The Talking Drum

Written by Lisa Braxton
Review by Hilary Daninhirsch

The deleterious effects of the gentrification of a Black neighborhood in the early 1970s are explored with insight in The Talking Drum.

Three couples, whose lives will intersect, are at the center of this novel, which takes place in the fictional factory town of Bellport, Massachusetts. Two couples live in the Liberty Hill section of the city, while the other lives in neighboring Petite Africa, a rundown area that is the home to many West African immigrants who have brought their traditions and food to the local culture and businesses. Petite Africa has suffered a series of suspicious fires ever since the news broke that a developer wants to raze the neighborhood for an urban redevelopment plan, which will in effect displace the residents.

An idealistic couple, Malachi and Sydney, start a bookstore called The Talking Drum that doubles as an African cultural center. Across the street are Della and Kwame, who have a volatile relationship; Kwame owns a record shop that seems to be entirely devoid of customers, while across town, Omar, a Senegalese immigrant with dreams of resurrecting his drumming career, is trying to keep his wife, Natalie, from leaving him, as she despises their living conditions.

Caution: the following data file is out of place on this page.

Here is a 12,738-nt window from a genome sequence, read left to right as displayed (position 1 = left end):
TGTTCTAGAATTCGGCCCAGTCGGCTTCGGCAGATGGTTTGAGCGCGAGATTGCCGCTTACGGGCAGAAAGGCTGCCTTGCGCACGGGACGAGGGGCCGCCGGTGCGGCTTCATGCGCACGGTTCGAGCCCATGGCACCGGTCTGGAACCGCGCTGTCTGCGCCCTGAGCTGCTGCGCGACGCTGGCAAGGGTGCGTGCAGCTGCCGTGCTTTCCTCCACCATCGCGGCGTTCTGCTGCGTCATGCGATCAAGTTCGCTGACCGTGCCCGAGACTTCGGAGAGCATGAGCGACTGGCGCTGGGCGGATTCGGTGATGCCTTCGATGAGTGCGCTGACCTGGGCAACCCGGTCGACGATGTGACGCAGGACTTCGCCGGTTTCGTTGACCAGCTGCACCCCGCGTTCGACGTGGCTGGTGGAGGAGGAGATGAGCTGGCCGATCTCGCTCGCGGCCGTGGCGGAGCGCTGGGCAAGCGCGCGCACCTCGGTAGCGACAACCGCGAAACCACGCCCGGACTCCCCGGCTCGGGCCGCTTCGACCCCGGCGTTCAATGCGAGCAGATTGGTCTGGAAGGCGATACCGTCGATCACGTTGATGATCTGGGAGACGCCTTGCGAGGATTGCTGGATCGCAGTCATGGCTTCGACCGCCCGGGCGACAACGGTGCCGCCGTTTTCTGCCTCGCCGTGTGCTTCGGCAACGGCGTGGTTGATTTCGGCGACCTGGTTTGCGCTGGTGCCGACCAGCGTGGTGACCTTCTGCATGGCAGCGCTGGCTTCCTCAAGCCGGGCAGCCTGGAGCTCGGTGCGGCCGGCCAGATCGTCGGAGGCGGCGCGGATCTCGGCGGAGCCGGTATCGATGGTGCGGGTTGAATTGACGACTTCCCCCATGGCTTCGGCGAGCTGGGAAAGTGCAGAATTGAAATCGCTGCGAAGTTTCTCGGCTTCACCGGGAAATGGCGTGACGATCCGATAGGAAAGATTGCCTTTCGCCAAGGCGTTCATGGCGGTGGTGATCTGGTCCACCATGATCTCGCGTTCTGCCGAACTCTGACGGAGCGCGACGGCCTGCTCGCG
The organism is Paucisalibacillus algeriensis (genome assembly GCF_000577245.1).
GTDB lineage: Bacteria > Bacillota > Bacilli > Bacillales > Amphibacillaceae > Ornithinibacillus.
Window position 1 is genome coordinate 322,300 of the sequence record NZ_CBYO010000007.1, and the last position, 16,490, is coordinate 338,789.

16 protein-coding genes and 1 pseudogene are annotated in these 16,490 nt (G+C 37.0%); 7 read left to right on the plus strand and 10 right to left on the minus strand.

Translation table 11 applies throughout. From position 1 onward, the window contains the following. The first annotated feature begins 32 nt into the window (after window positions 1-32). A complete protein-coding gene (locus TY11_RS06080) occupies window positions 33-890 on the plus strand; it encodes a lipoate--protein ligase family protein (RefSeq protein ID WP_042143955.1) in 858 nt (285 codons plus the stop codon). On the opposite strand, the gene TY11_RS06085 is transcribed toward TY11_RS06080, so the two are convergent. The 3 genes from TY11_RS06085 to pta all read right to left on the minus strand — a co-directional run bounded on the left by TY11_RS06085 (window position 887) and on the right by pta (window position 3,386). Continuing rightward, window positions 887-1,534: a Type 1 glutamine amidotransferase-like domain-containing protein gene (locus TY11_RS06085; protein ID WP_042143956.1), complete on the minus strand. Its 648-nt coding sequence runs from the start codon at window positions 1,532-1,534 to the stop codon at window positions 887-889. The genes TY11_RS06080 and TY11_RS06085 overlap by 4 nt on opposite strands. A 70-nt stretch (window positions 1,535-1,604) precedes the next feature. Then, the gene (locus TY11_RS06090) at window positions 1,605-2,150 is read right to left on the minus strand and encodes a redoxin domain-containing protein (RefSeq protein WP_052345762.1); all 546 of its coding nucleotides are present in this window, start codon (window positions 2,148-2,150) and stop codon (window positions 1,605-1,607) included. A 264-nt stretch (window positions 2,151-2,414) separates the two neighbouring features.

Each character is fully fleshed out and sheds light on the backstories of those affected by having their communities taken away from them under the guise of civic “improvement.”

The book delves into race relations, the immigrant experience, poverty, and the impact of gentrification on the stability of family and community. Rounded out by strong characters, a hot button political issue, and an unsolved mystery or two, this is a book that may cause the reader to see gentrification from a new vantage point.